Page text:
Ensure all devices follow standards and compliance to secure your

A significant part of any IT department’s day includes managing and maintaining security and compliance standards across a wide array of endpoints while enabling access to corporate applications and resources. The ZENworks portfolio includes a host of UEM products that consolidate management into a single solution. The session, “Automating IT management processes across device lifecycles with ZENworks: present and future,” with Micro Focus’ Jason Blackett and Gil Cattelain, looked at endpoint management needs and how ZENworks helps address them.

The “Securing your devices and data with ZENworks” session hosted by Micro Focus’ Darrin VandenBos considered what happens when security incidents happen, such as a stolen corporate laptop or smart phone, and how IT teams can best tackle security through their ZENworks implementation. Specific topics included patch management, containerization, data encryption, VPN enforcement, and other specifics that are critical to secure an enterprise’s IT assets.

The Summit included session with a number of our customers. The session, “Simplifying IT processes and increasing user productivity” featured a case study highlighting Trinity Health, one of the largest multi-institutional Catholic healthcare delivery systems in the nation, serving communities in 22 states with 94 hospitals and 109 continuing care locations.  The discussion focused on Trinity’s use of ZENworks Configuration Management and ZENworks Patch Management, with a particular emphasis on software distribution, secure patch management, asset management and automation of desktop migration to Windows 10, as well as touching on reporting and imaging.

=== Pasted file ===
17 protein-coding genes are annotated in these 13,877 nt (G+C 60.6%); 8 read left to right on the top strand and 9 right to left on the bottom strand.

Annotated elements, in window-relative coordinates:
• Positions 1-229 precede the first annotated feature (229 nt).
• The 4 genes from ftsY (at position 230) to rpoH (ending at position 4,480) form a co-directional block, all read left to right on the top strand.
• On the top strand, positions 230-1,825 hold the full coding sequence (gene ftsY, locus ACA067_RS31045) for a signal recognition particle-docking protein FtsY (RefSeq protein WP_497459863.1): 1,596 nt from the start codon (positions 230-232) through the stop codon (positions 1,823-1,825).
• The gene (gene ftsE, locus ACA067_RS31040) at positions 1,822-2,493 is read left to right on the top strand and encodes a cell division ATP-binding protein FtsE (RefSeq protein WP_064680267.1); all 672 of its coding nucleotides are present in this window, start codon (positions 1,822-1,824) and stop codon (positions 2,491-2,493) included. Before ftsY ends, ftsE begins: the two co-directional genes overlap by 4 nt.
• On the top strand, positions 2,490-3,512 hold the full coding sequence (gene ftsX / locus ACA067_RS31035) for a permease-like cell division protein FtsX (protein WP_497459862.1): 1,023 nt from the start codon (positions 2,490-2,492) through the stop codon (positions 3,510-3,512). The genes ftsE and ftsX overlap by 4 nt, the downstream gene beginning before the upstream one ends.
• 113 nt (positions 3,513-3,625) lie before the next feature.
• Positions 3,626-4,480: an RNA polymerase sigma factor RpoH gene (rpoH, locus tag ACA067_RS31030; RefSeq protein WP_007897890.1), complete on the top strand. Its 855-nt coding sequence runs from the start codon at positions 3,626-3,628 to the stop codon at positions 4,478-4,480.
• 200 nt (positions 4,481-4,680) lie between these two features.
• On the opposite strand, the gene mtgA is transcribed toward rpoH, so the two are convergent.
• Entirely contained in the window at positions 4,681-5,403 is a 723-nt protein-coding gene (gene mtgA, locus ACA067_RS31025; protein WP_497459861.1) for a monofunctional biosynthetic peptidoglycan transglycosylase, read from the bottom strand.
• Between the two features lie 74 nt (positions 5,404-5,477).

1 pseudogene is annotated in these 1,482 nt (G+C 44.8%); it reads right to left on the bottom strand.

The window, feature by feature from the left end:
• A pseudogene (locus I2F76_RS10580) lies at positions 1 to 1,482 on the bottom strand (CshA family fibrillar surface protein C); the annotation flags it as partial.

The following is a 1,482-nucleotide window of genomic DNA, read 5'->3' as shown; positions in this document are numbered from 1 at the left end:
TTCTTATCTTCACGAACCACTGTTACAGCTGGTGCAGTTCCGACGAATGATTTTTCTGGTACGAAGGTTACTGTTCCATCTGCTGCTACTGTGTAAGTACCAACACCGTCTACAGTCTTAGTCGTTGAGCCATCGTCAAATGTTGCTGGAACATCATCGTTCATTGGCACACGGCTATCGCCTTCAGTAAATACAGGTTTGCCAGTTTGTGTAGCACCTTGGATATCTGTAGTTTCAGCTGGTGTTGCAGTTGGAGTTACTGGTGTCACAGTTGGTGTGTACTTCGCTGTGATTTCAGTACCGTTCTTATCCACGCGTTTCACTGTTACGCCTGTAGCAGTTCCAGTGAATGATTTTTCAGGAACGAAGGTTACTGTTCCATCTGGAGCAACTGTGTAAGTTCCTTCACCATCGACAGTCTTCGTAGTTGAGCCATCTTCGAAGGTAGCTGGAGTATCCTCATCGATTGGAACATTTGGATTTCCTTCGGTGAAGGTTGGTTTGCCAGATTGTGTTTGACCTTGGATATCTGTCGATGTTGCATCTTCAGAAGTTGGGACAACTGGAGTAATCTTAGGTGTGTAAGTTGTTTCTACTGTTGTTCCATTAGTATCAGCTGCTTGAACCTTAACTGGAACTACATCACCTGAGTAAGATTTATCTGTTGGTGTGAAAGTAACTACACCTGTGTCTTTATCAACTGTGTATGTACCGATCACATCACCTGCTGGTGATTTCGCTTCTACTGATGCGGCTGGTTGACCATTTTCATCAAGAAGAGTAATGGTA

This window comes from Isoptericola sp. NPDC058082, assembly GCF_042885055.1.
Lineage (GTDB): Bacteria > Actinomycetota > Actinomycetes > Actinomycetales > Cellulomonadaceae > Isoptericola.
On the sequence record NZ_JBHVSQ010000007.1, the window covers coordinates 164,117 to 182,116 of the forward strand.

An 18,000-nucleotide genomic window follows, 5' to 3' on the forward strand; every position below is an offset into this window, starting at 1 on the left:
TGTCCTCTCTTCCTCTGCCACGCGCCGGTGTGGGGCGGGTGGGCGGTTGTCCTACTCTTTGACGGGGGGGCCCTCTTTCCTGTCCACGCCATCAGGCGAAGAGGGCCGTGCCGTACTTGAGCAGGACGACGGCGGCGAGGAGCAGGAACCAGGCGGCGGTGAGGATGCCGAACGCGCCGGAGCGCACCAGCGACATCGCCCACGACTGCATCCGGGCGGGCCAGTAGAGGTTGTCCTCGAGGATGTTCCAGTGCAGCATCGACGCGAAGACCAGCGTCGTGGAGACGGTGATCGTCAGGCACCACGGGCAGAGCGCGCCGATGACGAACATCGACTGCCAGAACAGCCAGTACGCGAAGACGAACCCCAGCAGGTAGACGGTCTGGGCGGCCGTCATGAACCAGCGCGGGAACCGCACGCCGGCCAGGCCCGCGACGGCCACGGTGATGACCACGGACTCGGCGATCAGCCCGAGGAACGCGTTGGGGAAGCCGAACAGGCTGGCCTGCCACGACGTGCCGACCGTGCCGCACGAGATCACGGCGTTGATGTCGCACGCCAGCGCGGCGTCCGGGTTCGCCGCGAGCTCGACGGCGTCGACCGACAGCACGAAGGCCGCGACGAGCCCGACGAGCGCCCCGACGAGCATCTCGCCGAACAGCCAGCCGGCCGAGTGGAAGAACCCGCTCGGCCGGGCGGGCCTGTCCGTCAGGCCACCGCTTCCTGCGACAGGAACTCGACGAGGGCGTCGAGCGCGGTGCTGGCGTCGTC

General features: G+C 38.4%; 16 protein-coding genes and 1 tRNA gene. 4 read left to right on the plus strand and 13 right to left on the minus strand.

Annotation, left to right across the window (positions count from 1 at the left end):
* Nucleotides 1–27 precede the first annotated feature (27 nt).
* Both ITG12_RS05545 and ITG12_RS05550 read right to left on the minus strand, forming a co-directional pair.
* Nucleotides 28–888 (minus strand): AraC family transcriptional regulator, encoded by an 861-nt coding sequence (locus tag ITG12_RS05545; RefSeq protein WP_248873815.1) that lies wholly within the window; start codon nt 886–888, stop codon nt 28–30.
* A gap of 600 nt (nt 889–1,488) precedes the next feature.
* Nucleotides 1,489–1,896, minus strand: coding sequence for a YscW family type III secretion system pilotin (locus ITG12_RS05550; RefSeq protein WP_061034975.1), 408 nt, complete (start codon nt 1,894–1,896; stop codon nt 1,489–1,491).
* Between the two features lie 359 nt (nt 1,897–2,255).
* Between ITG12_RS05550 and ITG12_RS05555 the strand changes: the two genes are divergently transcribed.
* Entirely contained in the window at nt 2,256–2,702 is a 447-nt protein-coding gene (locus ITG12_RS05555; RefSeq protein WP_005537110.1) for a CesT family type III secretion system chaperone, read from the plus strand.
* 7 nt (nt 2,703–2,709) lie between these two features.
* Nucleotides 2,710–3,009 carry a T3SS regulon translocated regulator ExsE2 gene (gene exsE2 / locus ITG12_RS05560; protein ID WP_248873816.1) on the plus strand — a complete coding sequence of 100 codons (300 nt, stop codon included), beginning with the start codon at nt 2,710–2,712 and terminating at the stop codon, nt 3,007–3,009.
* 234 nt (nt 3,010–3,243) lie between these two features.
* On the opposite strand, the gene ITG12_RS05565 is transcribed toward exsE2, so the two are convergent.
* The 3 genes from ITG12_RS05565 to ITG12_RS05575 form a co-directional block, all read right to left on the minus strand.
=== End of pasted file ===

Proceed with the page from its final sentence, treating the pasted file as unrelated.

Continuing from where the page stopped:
Exploring data-centric security solutions that safeguard data throughout its entire lifecycle

In the session, “Voltage data-centric security innovations to expand protection—in use, motion and at rest,” Micro Focus’s Reiner Kappenberger shared how his team is growing the data security portfolio, adding key capabilities to make it the most comprehensive data-centric security portfolio in the industry. He detailed how they recently added transparent protection for cloud, commercial and in-house applications without critical application changes or integration required. Micro Focus is investing heavily in the protection of data of all types, he added, for structured and unstructured data, whether in use, in transit or at rest, for persistent protection and management of sensitive data across the enterprise.